Frances Moore Lappé is the author or co-author of 19 books including the three-million copy Diet for a Small Planet. Frances was named by Gourmet Magazine as one of 25 people (including Thomas Jefferson, Upton Sinclair, and Julia Child), whose work has changed the way America eats. Her most recent work is World Hunger:10 Myths which she and co-author Joseph Collins just submitted to Grove Atlantic Press for print this September. She is the cofounder of three organizations, including Oakland based think tank Food First and, more recently, the Small Planet Institute which she leads with her daughter Anna Lappé. Frances and her daughter have also cofounded the Small Planet Fund, which channels resources to democratic social movements worldwide.
Frances makes frequent media appearances, including on the Today Show, Hardball with Chris Matthews, Fox News’ Fox & Friends, WSJ.com, The Canadian Broadcasting Corporation’s ‘The National’, Frost Over the World, NPR, and the BBC, among other news outlets.
In 1987 Frances received the Right Livelihood Award (considered an “Alternative Nobel”) “for revealing the political and economic causes of world hunger and how citizens can help to remedy them.” Her first book, Diet for a Small Planet, has sold three million copies and is considered “the blueprint for eating with a small carbon footprint since long before the term was coined,” wrote J.M. Hirsch, Associated Press. In 2008 Diet for a Small Planet was selected as one of 75 Books by Women Whose Words Have Changed the World by members of the Women’s National Book Association in observance of its 75th anniversary.
Previous to EcoMind, Frances released Getting a Grip 2: Clarity, Creativity and Courage for the World We Really Want, a thorough revision of Getting a Grip: Clarity, Creativity, and Courage in a World Gone Mad, which received the Nautilus Gold/”Best in Small Press” award. In 2008, Getting a Grip along with Diet for a Small Planet were designated as “must reads” for the next U.S. president (by Barbara Kingsolver and Michael Pollan, respectively) in The New York Times Sunday Review of Books. Other recent books include Hope’s Edge (written with Anna Lappé), Democracy’s Edge, and You Have the Power: Choosing Courage in a Culture of Fear. Lappé’s books have been translated into 15 languages and are used widely in university courses.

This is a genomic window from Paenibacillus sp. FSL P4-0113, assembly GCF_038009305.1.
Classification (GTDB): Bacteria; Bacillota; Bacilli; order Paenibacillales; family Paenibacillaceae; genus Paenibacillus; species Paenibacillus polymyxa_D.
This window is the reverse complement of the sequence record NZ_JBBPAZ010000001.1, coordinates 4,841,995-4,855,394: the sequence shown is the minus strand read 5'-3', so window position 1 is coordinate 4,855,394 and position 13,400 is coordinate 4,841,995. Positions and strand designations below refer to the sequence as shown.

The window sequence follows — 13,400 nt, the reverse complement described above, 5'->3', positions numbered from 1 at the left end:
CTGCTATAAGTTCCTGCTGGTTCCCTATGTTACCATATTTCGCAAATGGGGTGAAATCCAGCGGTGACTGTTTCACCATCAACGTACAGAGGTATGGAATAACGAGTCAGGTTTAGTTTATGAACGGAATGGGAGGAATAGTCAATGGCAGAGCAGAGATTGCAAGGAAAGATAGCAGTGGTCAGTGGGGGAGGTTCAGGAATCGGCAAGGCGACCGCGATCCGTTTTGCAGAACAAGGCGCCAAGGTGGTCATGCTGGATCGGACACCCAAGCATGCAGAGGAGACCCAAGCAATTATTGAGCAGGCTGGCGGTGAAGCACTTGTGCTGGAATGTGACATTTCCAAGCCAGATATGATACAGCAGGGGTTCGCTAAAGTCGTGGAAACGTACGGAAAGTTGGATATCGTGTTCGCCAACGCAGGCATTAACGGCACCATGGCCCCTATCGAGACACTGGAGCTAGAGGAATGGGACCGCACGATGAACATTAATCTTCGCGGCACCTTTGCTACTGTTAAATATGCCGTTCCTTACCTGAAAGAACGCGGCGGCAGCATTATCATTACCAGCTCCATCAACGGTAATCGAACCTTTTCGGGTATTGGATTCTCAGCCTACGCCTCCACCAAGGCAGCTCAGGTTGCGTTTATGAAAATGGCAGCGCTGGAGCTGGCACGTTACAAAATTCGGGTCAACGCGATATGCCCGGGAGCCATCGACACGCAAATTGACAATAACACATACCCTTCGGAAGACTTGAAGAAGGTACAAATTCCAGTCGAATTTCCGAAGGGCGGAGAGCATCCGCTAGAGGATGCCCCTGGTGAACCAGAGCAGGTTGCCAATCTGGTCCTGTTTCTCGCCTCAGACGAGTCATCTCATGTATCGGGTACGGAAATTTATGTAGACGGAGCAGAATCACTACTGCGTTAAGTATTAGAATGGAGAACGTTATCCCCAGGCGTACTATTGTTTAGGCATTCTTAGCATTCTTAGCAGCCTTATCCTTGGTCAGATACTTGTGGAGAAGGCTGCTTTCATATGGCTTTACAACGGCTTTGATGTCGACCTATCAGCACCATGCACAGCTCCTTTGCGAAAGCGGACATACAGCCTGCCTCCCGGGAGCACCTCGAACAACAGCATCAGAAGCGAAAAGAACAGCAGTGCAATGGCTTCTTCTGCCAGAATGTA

Frances has received 18 honorary doctorates from distinguished institutions, including The University of Michigan. In 1985, she was a visiting scholar at the Institute for the Study of Social Change, University of California, Berkeley and from 2000 to 2001, at the Massachusetts Institute of Technology. In 2008 she received the James Beard Foundation Humanitarian of the Year Award for her lifelong impact on the way people all over the world think about food, nutrition, and agriculture. Other notable awards include the International Studies Association’s 2009 Outstanding Public Scholar Award, and in 2011, the Nonino Prize in Italy for her life’s work. In 2007 Frances became a founding member of the World Future Council, based in Hamburg, Germany. Frances also serves on the National Advisory Board of the Union of Concerned Scientists, on the International Board of Advisors of Grassroots International and on the Value [the] Meal Advisory Board of Corporate Accountability International. She is also a member of the Sisters on the Planet network, part of Oxfam America.
Frances appears frequently as a public speaker and on radio, and is a regular contributor to Huffington Post and Alternet. She is also a contributing editor at Yes! Magazine and Solutions Journal. Articles featuring or written by Frances have also appeared in O: The Oprah Magazine, Harper’s, The New York Times, The Los Angeles Times, The Nation, People, and more.